Everyone is aware that Zimbabweans want to import more than we export, and this is why foreign currency is in short supply and why the parallel market supplies currency for non-essentials at a significant premium.
The gap is growing despite the growth in exports, mainly minerals and tobacco, and Reserve Bank of Zimbabwe Governor Dr John Mangudya, who has the unenviable job of trying to manage the current account deficit, is clear about the reason. Zimbabwe’s economy is growing again, but largely in production for the local market, an import-substitution strategy, rather than for exports. This means local businesses require more foreign exchange for raw materials and packaging without supplying the extra exports to pay for these.
Substituting for an import also cuts the import bill, but the new factories opening, the accelerated success of Command Agriculture pumping serious money into the rural economy, where more than half our people earn their living, the extra jobs and the Government using the extra tax receipts to boost civil service salaries by a modest percentage all mean that demand for goods and services is rising. Factories that were trundling along at 30 percent capacity utilisation are now looking at 80 percent, with a consequent growth in imported materials, and Dr Mangudya has his hands full. He has also been having to find currency for businesses buying new machinery and equipment.
So it is fairly obvious that we need to control imports if we want to continue growing our economy and having a better life for all. We have been down this route before, with the huge switch at UDI and the total import controls that were imposed. That route cannot be followed now; we are in a global economy and have signed up for far freer trade. But that does not mean we cannot do something significant. Our biggest single import is petroleum fuels. We had started some substitution with ethanol, but then we did not grow enough sugar cane to feed the single plant. We should be getting back to 20 percent ethanol in our petrol as quickly as possible and looking for home-produced biofuel to mix with diesel. Slashing our petroleum bill by 20 percent will produce interesting extra foreign currency.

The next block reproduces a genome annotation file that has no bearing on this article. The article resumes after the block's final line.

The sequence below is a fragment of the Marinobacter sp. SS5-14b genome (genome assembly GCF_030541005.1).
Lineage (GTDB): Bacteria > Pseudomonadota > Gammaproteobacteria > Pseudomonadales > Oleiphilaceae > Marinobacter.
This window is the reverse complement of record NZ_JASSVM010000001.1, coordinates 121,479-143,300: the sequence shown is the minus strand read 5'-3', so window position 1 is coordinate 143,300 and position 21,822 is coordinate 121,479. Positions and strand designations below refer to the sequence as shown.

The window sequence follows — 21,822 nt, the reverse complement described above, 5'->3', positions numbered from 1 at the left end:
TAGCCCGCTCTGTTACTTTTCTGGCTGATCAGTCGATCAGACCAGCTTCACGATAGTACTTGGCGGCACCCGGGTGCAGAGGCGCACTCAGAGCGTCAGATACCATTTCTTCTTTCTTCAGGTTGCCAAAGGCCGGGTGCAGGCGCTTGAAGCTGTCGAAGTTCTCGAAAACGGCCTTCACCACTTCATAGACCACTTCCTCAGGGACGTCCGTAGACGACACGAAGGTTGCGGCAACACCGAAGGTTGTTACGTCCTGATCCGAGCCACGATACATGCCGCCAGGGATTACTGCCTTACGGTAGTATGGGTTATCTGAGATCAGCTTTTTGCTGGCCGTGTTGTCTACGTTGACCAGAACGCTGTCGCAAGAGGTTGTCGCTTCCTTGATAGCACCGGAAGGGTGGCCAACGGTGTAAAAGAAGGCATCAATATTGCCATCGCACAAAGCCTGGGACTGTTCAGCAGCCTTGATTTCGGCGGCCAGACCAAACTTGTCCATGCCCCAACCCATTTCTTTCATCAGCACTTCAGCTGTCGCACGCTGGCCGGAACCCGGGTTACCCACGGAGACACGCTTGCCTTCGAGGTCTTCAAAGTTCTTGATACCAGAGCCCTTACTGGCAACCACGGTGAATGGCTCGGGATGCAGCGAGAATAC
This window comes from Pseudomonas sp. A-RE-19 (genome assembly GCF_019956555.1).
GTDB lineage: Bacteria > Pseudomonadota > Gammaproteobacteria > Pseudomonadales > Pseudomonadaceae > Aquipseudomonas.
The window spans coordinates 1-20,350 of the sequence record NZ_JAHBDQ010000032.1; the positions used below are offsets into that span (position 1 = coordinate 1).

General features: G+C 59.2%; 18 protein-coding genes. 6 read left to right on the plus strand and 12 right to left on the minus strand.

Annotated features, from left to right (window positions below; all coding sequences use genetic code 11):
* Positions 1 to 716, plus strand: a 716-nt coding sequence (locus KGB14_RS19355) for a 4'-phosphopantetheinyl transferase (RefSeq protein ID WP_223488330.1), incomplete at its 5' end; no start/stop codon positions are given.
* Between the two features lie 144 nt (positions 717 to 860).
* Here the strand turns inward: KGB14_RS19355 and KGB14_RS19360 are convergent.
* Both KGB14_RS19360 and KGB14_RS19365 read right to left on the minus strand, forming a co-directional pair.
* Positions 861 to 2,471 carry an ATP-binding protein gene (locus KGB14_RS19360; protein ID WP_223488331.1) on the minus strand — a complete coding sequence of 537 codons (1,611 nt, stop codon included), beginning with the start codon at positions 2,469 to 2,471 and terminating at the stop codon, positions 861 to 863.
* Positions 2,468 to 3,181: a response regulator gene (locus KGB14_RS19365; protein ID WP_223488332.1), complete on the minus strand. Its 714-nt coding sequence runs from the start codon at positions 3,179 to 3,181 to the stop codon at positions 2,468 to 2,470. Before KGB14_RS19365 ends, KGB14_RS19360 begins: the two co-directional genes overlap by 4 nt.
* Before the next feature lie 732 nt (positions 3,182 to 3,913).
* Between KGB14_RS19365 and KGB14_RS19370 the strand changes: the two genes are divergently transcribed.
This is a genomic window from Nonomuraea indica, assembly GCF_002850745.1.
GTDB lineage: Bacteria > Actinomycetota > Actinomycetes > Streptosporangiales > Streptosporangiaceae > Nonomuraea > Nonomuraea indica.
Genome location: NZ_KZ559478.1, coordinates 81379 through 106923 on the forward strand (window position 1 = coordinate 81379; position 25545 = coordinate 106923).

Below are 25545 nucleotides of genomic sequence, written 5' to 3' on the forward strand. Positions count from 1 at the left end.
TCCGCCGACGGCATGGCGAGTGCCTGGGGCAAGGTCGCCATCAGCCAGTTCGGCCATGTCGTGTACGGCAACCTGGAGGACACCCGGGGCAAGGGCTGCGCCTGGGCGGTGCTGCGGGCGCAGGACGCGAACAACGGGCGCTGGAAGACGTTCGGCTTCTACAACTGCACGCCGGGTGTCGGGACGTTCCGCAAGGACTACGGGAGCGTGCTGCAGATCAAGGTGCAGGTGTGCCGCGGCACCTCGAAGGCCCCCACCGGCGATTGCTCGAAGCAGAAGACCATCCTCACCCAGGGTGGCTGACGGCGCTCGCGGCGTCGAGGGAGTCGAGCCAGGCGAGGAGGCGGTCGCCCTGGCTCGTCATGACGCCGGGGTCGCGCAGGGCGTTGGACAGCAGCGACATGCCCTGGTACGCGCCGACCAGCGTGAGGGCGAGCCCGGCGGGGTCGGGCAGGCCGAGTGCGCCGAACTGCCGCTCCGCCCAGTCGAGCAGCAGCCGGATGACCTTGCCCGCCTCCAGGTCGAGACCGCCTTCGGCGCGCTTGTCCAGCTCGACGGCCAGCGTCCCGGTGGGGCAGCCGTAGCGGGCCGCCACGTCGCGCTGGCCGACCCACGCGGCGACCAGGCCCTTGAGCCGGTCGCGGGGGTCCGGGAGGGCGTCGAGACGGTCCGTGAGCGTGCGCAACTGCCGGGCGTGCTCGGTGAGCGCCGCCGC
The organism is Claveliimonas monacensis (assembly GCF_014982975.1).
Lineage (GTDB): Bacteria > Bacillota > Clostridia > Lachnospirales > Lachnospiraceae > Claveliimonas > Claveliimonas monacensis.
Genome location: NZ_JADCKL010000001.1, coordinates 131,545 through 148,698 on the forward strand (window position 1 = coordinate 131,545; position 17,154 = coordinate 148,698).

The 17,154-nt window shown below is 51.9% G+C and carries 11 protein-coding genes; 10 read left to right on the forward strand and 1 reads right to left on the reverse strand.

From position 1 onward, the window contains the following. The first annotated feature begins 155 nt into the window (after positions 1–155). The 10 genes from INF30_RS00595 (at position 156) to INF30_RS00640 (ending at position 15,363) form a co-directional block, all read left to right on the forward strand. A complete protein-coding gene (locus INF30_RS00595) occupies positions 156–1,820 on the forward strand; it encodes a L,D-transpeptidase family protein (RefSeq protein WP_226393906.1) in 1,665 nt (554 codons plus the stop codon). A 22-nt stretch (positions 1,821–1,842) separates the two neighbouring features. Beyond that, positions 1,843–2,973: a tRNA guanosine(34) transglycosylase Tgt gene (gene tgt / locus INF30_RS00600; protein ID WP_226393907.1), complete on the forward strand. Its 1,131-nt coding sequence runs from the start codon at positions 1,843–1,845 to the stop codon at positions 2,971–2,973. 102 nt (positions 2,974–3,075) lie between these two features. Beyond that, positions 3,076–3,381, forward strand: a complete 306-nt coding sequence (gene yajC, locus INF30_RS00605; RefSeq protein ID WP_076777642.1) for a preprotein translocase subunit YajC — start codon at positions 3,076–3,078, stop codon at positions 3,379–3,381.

Agriculture has made major inroads into cutting imports of basic necessities. We now grow our own maize again, for example, and seem to have stopped importing fresh vegetables and frozen chickens. But we need to continue accelerating winter wheat and other specialised crops without neglecting efforts and plans to boost exports. Here horticulture offers the best bet; we need to rebuild our markets.
There must be many other ways we can cut imports without degrading our lifestyles. We need to do this, and probably need advice at times. Success will be winner all round, for individuals with lower costs and higher wages, for companies with more production, and for the country with more wealth and more jobs.